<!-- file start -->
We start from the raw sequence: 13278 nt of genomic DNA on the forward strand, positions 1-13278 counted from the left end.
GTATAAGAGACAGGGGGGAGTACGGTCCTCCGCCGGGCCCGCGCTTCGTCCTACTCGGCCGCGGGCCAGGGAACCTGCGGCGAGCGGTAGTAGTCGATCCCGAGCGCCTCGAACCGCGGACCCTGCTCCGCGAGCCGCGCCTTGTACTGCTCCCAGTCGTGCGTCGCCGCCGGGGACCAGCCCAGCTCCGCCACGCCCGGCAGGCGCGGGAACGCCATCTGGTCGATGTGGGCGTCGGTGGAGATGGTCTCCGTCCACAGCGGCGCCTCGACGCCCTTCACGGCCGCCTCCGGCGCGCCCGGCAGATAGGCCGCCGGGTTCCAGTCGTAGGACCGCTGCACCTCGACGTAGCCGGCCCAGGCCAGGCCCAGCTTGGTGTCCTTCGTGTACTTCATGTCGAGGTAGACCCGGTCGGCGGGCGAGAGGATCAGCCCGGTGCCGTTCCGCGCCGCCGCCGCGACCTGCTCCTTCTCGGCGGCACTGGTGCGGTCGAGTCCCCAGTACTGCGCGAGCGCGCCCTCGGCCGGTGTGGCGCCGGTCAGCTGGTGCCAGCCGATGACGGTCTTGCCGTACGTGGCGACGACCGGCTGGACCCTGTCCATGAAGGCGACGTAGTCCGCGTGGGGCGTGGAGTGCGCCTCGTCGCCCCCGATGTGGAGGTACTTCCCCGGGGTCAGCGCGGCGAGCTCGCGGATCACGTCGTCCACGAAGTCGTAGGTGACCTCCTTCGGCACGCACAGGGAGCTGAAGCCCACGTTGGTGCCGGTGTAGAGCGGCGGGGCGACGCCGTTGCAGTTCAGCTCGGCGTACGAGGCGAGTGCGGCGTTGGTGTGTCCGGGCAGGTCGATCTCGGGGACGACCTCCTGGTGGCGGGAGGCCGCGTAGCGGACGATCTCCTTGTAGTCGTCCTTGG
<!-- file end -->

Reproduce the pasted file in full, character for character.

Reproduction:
We start from the raw sequence: 13278 nt of genomic DNA on the forward strand, positions 1-13278 counted from the left end.
GTATAAGAGACAGGGGGGAGTACGGTCCTCCGCCGGGCCCGCGCTTCGTCCTACTCGGCCGCGGGCCAGGGAACCTGCGGCGAGCGGTAGTAGTCGATCCCGAGCGCCTCGAACCGCGGACCCTGCTCCGCGAGCCGCGCCTTGTACTGCTCCCAGTCGTGCGTCGCCGCCGGGGACCAGCCCAGCTCCGCCACGCCCGGCAGGCGCGGGAACGCCATCTGGTCGATGTGGGCGTCGGTGGAGATGGTCTCCGTCCACAGCGGCGCCTCGACGCCCTTCACGGCCGCCTCCGGCGCGCCCGGCAGATAGGCCGCCGGGTTCCAGTCGTAGGACCGCTGCACCTCGACGTAGCCGGCCCAGGCCAGGCCCAGCTTGGTGTCCTTCGTGTACTTCATGTCGAGGTAGACCCGGTCGGCGGGCGAGAGGATCAGCCCGGTGCCGTTCCGCGCCGCCGCCGCGACCTGCTCCTTCTCGGCGGCACTGGTGCGGTCGAGTCCCCAGTACTGCGCGAGCGCGCCCTCGGCCGGTGTGGCGCCGGTCAGCTGGTGCCAGCCGATGACGGTCTTGCCGTACGTGGCGACGACCGGCTGGACCCTGTCCATGAAGGCGACGTAGTCCGCGTGGGGCGTGGAGTGCGCCTCGTCGCCCCCGATGTGGAGGTACTTCCCCGGGGTCAGCGCGGCGAGCTCGCGGATCACGTCGTCCACGAAGTCGTAGGTGACCTCCTTCGGCACGCACAGGGAGCTGAAGCCCACGTTGGTGCCGGTGTAGAGCGGCGGGGCGACGCCGTTGCAGTTCAGCTCGGCGTACGAGGCGAGTGCGGCGTTGGTGTGTCCGGGCAGGTCGATCTCGGGGACGACCTCCTGGTGGCGGGAGGCCGCGTAGCGGACGATCTCCTTGTAGTCGTCCTTGG